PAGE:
The genre isn’t just about presenting tough-as-demon-meat challenges – it’s about overcoming them, whether that’s by nailing an enemy attack pattern, becoming a monster yourself with your own combo option, or teaming up with other people online. And cooperation is in the DNA of the genre. It’s great to see this expand into the AI-controlled spirits, as it solves the problem of how devs can keep a game in this genre going even when the player base falls off. Not that we find that’s a problem during our time with the game – people are more than happy to jump in at a moment’s notice and stand by our side as we ready our axes to delve into the darkness.

To read more about PS5 and the hottest upcoming PS4 games, check out the latest Official PlayStation Magazine subscription offers.

(Image credit: Future)

#Nioh #tough #predecessor #features #give #player #tools #tackle #challenge

Nioh 2 is just as tough as its predecessor, but new features give the player better tools to tackle the challenge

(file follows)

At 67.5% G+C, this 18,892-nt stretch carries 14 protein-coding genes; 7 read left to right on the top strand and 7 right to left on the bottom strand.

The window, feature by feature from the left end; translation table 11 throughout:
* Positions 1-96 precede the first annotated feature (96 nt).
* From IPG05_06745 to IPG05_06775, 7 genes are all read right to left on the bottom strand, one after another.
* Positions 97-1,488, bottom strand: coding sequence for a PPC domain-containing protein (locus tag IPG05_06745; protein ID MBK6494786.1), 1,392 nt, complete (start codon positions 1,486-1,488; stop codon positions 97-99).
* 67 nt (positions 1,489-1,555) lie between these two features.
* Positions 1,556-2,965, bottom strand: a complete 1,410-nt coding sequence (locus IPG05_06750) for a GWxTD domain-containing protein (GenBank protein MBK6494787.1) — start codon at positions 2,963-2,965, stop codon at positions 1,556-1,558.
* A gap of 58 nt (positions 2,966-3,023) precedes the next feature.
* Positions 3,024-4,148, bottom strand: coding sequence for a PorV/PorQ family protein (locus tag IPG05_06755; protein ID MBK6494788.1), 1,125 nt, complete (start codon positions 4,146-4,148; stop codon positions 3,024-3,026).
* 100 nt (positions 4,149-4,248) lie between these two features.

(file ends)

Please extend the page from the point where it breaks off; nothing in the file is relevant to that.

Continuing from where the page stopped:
We’ve done this dance before: steel clashes against steel, and we’re keeping a close eye on our stamina-dictating ki as we unleash strings of attacks, dodging just out of reach of enemy strikes. But Nioh 2 improves not just on the first game but on the Soulsborne genre in general.
The three stages we get hands-on with are meaty and intricately designed, massive areas full of looping pathways and hidden shortcuts, from trails that lead back to safe shrines where we can rest, to dams that not only provide bridges to progress but reveal previously submerged caves where secrets await. There’s always something new to see, though dangerous enemies, human and demon alike, guard anything of interest.
Save up to 49% on Official PlayStation Magazine subscriptions
Summoning Spirits